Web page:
Pharmacy Technician Schools in Alaska
Pharmacy technology is a career area with a short training period, but good earning potential. Alaska’s pharmacy technicians work under the supervision of licensed pharmacists to perform duties vital to patient health. These duties may include entering data, counting out pills, compounding IVs, and interacting with patients. Many of these responsibilities are shared by pharmacy technicians across the nation. Alaska’s geographical location, though, presents some unique opportunities and challenges. A recent posting for a pharmacy technician at Yukon-Kuskokwim Health Corporation, for instance, cites among the job duties that one “act as a liaison between” village clinics and pharmacy.
Alaska is very clear about what duties a technician may perform and what responsibilities are reserved for the more highly trained pharmacists that they work under. A pharmacy technician can’t, for instance, receive a phone or other oral prescription that includes any changes to the original order. (Presumably a trained pharmacist would be more likely to recognize and ask for clarification if anything sounded unusual.)
Pharmacists are also the ones who make final checks on prescriptions to make sure they are accurate and safe. This doesn’t diminish the importance of the technician, however. It is often the pharmacy technician who first greets customers and puts them at ease while they wait for their prescription to be filled.
Pharmacy Technician Licensure and Certification in Alaska
In Alaska, pharmacy technicians are licensed by the Alaska Board of Pharmacy, located in Juneau. Among the licensure requirements: pharmacy technicians must be fluent in English, have a diploma or GED, and a record free of felony or serious crime. Training may occur on the job, however, most employers prefer to hire pharmacy technicians with formal training.
Certification by PTCB is not mandated. Some employees, though, require PCTB certification within a specified time after hiring. The University of Alaska Anchorage notes that others may require it as a condition for initial hire. Definitely research the employers you may like to work for and do what you need to do to make yourself as competitive as possible for these positions by matching your skills and credentials to the employer's wants or needs.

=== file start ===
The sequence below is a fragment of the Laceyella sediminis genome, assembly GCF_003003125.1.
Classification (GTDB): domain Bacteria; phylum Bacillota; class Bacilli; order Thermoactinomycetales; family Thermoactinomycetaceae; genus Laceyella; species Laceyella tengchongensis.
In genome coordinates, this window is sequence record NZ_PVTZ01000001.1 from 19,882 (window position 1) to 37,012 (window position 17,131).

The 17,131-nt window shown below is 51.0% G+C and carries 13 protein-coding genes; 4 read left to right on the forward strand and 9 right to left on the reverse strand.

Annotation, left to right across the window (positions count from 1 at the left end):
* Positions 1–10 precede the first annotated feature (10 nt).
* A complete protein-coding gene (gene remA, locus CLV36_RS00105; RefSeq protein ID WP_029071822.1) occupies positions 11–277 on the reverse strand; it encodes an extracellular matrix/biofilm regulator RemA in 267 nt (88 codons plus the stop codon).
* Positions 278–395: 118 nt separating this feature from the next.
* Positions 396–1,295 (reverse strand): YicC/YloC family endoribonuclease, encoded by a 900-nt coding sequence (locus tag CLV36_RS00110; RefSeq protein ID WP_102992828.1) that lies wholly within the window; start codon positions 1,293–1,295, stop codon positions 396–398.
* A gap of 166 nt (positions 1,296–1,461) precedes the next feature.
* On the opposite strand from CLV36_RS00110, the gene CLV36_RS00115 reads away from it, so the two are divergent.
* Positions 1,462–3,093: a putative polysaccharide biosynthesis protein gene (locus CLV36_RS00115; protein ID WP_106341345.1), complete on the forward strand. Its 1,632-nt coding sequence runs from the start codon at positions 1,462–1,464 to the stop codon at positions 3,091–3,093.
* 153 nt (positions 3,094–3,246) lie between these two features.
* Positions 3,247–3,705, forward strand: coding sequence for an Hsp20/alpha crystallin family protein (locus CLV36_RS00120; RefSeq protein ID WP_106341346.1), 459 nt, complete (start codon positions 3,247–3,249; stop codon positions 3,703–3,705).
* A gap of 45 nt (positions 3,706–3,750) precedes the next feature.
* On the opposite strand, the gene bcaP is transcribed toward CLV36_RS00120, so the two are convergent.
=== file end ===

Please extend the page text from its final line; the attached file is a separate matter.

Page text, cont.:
Students in rural areas of Alaska will be glad to know that both national and state institutions offer distance learning opportunities. From these programs, students can learn skills important for entry level positions.
Continuing education once you become a pharmacy technician should be approved by one of several agencies which include the Accreditation Council for Pharmacy Education, the Alaska Pharmacists Association, and the Pharmacy Technician Board.
Pharmacy Technician Salary and Job Outlook in Alaska
Pharmacy technology is a growing field, and Alaska has the highest pharmacy technician salary in the nation according to the Bureau of Labor Statistics. Average wages are $37,090 per year or $17.83 per hour. (It is important to consider both as some positions are per diem. The Native Health Alliance, for instance, is an employer who has recently sought an intermittent employee.)
Pharmacy technician careers are not only lucrative; they can also provide long term job stability. The Bureau of Labor projects a very favorable job outlook across the nation. For some students, this makes it easier to pay for initial training. Pharmacy students, like those in other disciplines, may apply for scholarships to offset cost. The University of Alaska, for instance, has a Pharmacy Technician Scholarship with a November 1 deadline. The Francis C Bowden scholarship meanwhile is open to any Alaska resident in an accredited pharmacy technology program.
Prospective pharmacy technologists in Alaska -- like those elsewhere -- will want to consider how particular programs can help them with their career plans. A representative of the University of Alaska Northeast notes that the program does not include an internship, but that it leaves students very well prepared for passing the ICTB. Their program consist entirely of distance learning, and it is easy to see how such a program could be ideal for a student in a very rural area. Other schools, including online programs, find externships for their students, and such positions sometimes lead to paid employment down the line.
Among the facilities where Alaska pharmacy technicians can hope to eventually secure employment are Geneva Woods Health Care Services and Cardinal Health Nuclear Pharmacy Services.